Learn / Blacking Out Drunk: Understanding the Risks, Causes, and Prevention
“If recreational drugs were tools, alcohol would be a sledgehammer.” – NCBI article
Some hail getting “blackout drunk” as the apex drinking experience: a testament to how wild the party was or how disinhibited they felt. But rather than being a story to tell, getting blackout drunk can put you on a dangerous path—one of crime, danger, and life-changing risks.
Blacking out drunk means you have a “blackout” period in your memory. You won’t remember anything that happened around you or to you when you were “blacked”. You’re still awake when you black out, just not making memories. That’s because alcohol can block the transference of memories into long-term storage.
Alcohol can cause 2 types of blackouts: partial and complete. If you have a complete blackout period, you won’t remember anything. Your blackout will simply feel like a blank expanse in time. Partial blackouts mean you can remember a few things, like who drove you home and where your purse might be. Physical or emotional cues can also trigger the memories you made in a partial blackout.
Both types of blackouts keep you from forming and recollecting memories.
Blackouts affect an area of the brain called the hippocampus, where memories form and move into long-term storage. Too much alcohol keeps this transfer from happening. Just 1-2 drinks can start the memory-losing process.
Alcohol disrupts the communicative chemical activity in your hippocampus. That disruption between neurons prevents the hippocampus from storing events and memories as they happen. Blackouts don’t affect past memories or the ones you make when sober, only the memories made with too much alcohol in your system.
You may seem alert and able to hold a conversation when blacked out. But any interactions you have won’t stay in your memory for longer than a few minutes.
The severity of your blackout usually depends on your blood-alcohol level—the higher it is, the more complete your blackout. Because of this, some groups are more susceptible to blacking out, including women, young college students, and binge drinkers.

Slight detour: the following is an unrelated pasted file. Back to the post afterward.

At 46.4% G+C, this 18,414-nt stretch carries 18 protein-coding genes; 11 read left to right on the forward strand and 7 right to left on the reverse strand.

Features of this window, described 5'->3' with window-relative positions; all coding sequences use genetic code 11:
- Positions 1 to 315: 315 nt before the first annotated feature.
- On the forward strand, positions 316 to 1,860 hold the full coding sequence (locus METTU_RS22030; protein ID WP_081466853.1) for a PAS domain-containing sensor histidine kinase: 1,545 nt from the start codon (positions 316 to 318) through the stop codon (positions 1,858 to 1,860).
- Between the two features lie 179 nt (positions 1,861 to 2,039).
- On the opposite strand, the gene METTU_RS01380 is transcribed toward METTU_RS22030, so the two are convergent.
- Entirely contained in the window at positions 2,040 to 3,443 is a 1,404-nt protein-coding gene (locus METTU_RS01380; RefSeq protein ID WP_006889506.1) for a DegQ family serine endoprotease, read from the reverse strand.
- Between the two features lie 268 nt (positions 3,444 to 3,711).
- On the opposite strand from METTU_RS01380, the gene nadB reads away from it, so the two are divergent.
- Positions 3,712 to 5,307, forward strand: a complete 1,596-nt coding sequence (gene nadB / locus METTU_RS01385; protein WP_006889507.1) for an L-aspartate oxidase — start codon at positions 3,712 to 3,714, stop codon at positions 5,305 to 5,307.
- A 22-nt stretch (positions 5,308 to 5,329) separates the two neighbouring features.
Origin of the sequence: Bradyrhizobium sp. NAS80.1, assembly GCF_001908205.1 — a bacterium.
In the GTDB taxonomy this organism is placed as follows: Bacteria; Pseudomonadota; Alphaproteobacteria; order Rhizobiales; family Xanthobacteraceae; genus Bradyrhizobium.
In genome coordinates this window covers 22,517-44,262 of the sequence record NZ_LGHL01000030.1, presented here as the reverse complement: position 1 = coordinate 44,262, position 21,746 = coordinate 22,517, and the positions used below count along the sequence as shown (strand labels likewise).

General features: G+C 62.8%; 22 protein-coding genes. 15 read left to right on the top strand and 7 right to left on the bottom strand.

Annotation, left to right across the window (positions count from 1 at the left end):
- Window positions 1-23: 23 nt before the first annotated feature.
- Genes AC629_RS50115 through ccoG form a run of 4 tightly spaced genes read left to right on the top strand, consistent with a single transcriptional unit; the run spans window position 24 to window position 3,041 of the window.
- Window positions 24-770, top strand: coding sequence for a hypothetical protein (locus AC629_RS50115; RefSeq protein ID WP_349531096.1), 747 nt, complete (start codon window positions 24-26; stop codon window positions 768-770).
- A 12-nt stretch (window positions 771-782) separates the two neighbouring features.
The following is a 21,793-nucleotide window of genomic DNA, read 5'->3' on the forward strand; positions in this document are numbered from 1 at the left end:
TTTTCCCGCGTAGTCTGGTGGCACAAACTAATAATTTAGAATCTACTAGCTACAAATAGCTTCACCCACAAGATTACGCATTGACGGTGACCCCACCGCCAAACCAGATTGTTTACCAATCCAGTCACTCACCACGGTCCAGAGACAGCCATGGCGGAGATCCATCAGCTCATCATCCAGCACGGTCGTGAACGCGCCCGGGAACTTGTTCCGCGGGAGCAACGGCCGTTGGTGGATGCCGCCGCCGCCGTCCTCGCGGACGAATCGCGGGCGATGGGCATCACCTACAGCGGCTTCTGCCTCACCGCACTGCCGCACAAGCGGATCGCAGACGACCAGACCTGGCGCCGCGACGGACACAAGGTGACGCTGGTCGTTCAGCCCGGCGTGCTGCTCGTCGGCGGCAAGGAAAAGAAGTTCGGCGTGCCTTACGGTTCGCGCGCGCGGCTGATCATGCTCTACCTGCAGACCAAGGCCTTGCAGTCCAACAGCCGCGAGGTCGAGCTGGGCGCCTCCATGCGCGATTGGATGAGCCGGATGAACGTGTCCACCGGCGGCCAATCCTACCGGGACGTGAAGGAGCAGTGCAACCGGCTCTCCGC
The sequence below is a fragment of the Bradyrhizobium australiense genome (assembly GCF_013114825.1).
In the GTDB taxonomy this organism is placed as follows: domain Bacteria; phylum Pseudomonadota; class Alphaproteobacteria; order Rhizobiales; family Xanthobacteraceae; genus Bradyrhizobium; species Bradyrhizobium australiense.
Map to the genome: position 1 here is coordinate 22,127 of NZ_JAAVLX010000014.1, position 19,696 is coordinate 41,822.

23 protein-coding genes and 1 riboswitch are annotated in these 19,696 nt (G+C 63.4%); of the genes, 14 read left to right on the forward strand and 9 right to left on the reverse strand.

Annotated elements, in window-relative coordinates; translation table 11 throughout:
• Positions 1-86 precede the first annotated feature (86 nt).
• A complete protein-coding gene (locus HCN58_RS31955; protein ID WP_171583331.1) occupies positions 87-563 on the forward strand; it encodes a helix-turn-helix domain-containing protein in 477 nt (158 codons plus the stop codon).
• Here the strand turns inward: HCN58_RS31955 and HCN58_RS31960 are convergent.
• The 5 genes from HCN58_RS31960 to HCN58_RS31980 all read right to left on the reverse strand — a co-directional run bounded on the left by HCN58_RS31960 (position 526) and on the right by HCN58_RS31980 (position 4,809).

With generally smaller bodies, women are more likely to black out than men. Women also have less of an enzyme in their stomach that breaks down alcohol. And, they’re more likely to drink wine or mixed drinks instead of beer, which has comparatively less alcohol.
College students and other young drinkers also experience blackouts more often. It’s usually because they’re not used to drinking (especially in high amounts), leading to accidental blackouts. Similarly, binge drinkers, or someone who drinks a lot in a short period of time, may rapidly raise their blood-alcohol level and black out more often.
You can look for some of these signs of blackout drinking if someone seems blackout drunk. But be aware: you won’t always know if someone’s blackout, yourself included. Though surprising, your friend may seem fine and have most of their motor and cognitive functioning intact.
What you can look for is problems with their memory. Though everyone shows cognitive impairment when they’re drunk, like seeming spaced out, they’ll usually still have some of their memory intact. If you suspect someone’s blackout drunk, take them home as soon as you can.
Someone who’s blackout drunk may repeat questions, seem confused, or forget the names/faces/information they just learned about.
To test their memory-storing ability, try asking your friend to name 3 items: fruits, for example. Then, a couple of minutes later, ask what fruits they named. If they’re not blacked, they’ll eventually remember what fruits they named—even if they need time to think or slur their words.
Your friend may repeat the same story because they don’t remember already telling it. They may also tell you the same thing repeatedly throughout the night, like they’ve spotted your mutual friend nearby.
If you tell your friend they’ve already told you the same thing multiple times, they may seem confused. They may not even believe you. They’ll likely have no idea their memory has started to go—even if they’re concerned about that, their worries will soon fade.
If someone seems drunk, look for stumbling, nonsensical speech, poor coordination, slurred speech, and sleepiness. This could indicate they’re heavily drunk and in a blackout state.
If your friend, or anyone else, seems blackout drunk, keep a close eye on them. Since they’re mentally and physically impaired, they could easily get into trouble. Make sure they don’t drive, even if they seem “fine”. And make sure they don’t go off alone with anyone—someone could try to take advantage of their impairment.